Historical Fiction: Lizzie Bright and the Buckminster Boy

31 Jul



Schmidt, Gary D.. Lizzie Bright and the Buckminster boy . New York: Clarion Books, 2004.

Turner Buckminster is having a terrible time adjusting to his new home in small town Phippsburg, Maine.  The expectations are high for the 13 year old son of the newly recruited Reverend Buckminster.   Turner soon learns that all eyes are watching and reporting his every move back to his father and before long Turner is convinced that he is as useless as the people of Phippsburg think he is.  Meanwhile, Lizzie Bright Griffin from the islandof Malagasneaks her way along the shoreline of Phippsburg, careful not to be noticed as she collects clams for the day’s meal.  After a chance encounter Turner and Lizzie become great companions and Turner is finally able to feel happy in his new home.  Unfortunately their new friendship does not last long as the townspeople soon learn that Turner has been spending time with the “negroe girl” from Malaga.  He is forbidden to see her or return to the island ever again.  Even worse, Turner learns that the First Congressional Ministry intends to force the “shanties, thieves and lazy sots” off the islandof Malagabecause they are sure that the “shanties” (former slaves) are what are keeping tourists away from Phippsburg.  Turner finds himself caught in a firestorm of hate, propaganda and love of his new friend.  Turner stands up to the racism of the town, only to see Malagaburn to rubble and his father die in the heat of the controversy.  Author Gary Schmidt tells a compelling story of innocence and virtue at the height of American racism in this historical fiction.

While the characters and storyline in Lizzie Bright and the Buckminster Boy are fictional, the story ofMalaga community and its trials with the city ofPhippsburg are true.  Inhabitants of theMalagaIsland were indeed evicted from their homes and sent to a nearby insane asylum.  Their homes and shacks were ordered to be burned by the then governor ofMaine.

Author Gary Schmidt does an excellent job of transforming this historical incident into a story that is relatable to adolescents.  Turner, the minister’s son, has a character no different from that of many modern day 13 year old boys.  Picked on by the local boys, the loneliness of moving to anew cityand the feelings of disappointment as a son are all traits that many young boys can relate to.  Schmidt touches on the innocence of children at a time when hatred and discrimination were the norm.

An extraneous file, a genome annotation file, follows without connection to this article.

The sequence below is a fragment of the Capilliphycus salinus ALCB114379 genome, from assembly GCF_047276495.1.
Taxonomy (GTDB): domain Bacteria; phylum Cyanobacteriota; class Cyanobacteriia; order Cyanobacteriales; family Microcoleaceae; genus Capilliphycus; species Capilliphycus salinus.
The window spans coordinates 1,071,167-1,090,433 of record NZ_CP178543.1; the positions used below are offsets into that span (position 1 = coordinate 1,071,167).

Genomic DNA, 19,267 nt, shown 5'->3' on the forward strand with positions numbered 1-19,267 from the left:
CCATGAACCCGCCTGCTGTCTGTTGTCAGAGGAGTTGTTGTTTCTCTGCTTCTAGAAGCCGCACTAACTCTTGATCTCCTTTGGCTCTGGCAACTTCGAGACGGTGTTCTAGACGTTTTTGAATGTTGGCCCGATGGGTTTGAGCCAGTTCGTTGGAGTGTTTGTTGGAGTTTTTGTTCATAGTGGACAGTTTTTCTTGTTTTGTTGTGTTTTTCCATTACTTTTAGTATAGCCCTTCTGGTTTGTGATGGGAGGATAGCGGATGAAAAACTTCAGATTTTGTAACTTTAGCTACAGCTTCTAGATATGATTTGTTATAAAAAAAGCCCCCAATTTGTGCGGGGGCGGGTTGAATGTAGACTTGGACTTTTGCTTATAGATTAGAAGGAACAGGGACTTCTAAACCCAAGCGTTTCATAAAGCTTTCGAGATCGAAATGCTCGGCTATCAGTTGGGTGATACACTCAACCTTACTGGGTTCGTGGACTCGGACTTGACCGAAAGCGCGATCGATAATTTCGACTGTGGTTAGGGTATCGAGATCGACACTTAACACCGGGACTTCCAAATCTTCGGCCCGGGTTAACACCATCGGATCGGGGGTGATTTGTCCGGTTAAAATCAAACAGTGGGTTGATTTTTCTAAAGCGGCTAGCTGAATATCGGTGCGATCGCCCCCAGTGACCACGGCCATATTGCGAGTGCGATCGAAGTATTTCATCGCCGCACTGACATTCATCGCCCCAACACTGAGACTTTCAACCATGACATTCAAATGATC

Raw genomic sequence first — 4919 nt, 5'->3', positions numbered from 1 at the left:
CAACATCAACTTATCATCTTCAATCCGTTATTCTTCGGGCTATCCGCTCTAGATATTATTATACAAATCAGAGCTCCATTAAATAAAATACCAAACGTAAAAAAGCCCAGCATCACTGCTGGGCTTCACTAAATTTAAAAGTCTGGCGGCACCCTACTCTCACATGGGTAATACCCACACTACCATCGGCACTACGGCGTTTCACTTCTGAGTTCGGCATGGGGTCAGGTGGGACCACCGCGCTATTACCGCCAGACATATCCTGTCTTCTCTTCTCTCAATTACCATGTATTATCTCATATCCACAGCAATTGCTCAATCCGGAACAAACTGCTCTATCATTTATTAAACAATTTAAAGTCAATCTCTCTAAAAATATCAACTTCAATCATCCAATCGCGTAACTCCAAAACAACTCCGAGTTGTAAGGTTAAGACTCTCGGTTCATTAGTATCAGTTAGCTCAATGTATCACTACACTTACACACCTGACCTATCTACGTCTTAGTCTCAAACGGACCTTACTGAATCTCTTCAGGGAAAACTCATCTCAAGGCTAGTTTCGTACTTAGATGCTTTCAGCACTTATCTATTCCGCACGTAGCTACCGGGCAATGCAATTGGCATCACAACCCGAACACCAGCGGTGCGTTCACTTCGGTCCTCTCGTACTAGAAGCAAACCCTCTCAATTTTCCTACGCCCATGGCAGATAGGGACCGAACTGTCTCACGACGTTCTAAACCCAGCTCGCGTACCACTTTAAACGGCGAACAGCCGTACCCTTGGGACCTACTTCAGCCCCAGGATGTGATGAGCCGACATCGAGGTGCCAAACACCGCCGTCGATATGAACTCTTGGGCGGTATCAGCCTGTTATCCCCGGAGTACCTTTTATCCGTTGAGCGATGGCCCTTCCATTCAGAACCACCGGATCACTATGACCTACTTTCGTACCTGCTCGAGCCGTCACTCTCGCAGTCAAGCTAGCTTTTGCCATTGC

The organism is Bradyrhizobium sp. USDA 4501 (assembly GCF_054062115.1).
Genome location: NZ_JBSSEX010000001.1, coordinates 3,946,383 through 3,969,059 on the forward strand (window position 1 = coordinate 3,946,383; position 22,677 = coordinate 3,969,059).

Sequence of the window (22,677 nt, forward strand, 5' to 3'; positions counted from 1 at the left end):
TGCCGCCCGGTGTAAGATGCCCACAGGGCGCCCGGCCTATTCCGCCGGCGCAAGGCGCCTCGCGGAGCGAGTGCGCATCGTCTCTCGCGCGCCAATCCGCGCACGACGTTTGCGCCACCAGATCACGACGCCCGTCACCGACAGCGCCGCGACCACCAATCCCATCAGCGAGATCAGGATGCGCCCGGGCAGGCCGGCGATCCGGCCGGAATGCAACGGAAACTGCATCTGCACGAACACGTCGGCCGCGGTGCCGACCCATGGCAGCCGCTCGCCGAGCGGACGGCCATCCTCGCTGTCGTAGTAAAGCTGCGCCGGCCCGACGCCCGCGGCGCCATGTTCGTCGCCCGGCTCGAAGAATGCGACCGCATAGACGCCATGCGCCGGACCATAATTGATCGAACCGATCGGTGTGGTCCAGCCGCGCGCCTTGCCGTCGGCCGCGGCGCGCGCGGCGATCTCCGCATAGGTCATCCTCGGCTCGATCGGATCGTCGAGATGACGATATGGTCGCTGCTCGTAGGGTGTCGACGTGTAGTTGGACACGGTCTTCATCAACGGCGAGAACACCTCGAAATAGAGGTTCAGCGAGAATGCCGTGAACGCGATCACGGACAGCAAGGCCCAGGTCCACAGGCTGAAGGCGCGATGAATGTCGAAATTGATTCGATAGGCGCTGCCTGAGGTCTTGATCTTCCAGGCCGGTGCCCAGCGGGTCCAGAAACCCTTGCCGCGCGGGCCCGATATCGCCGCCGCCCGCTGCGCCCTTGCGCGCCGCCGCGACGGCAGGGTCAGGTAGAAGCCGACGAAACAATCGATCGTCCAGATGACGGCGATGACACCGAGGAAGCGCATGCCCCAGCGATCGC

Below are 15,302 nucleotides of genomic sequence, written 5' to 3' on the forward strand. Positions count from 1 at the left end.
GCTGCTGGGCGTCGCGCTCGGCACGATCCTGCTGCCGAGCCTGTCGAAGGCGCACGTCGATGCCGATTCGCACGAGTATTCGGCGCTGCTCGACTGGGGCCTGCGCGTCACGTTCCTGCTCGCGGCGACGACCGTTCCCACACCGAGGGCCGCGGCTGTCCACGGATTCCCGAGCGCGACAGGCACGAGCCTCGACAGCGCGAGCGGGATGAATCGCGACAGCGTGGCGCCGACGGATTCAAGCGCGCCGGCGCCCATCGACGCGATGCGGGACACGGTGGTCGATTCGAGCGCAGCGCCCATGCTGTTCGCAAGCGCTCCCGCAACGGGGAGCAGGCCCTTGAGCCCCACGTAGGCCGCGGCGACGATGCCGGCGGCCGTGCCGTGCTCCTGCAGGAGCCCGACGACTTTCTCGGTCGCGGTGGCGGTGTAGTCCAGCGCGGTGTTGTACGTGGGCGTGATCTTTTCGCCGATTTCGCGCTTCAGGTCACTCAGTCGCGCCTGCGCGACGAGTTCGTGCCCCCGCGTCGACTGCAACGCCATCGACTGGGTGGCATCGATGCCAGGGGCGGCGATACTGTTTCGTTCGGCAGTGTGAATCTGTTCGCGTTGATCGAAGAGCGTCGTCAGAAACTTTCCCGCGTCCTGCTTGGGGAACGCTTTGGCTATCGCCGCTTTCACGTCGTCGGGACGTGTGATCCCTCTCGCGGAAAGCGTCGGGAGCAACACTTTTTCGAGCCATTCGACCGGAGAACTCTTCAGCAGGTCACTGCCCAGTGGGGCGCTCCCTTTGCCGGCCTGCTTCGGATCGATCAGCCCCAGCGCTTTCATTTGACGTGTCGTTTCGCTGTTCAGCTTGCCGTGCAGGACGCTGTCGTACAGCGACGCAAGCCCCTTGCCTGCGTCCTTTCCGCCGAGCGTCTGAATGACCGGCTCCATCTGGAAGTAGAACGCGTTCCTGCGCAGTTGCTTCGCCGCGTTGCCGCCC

“You never touch a girl before, Turner Ernest Buckminster?  Or is it just that you never touched a girl with black skin before?”

“I never even talked to someone with black skin before.”

“Well,” she said, “never mind.  You’re holding up your end just fine.”

Schmidt captures American dialect in 1912 through the voices of the characters in the story, a feature of the book that makes it an easy read for adolescents while still keeping true to the era.  While racism is one of the key plot elements, Schmidt keeps it simple and straightforward without bogging the reader down with details.

Lizzie Bright and the Buckminster Boy is recommended for children in grades 6-9.  Children should have some basic knowledge of the Civil War and the Civil Rights Movement in order to thoroughly understand the book.


“Gloriously figurative language…brilliantly evokes both time and place…both beautiful and emotionally honest, both funny and piercingly sad.” Kirkus Reviews, Starred

“an evocative novel…with fully developed, memorable characters…fascinating, little-known piece of history…will leave a powerful impression on readers.” School Library Journal, Starred

“historical incident ignites a rich novel…a drama that examines the best and worst of humanity.”  Horn Book


  • Teacher’s Guide available at:  www. randomhouse.com

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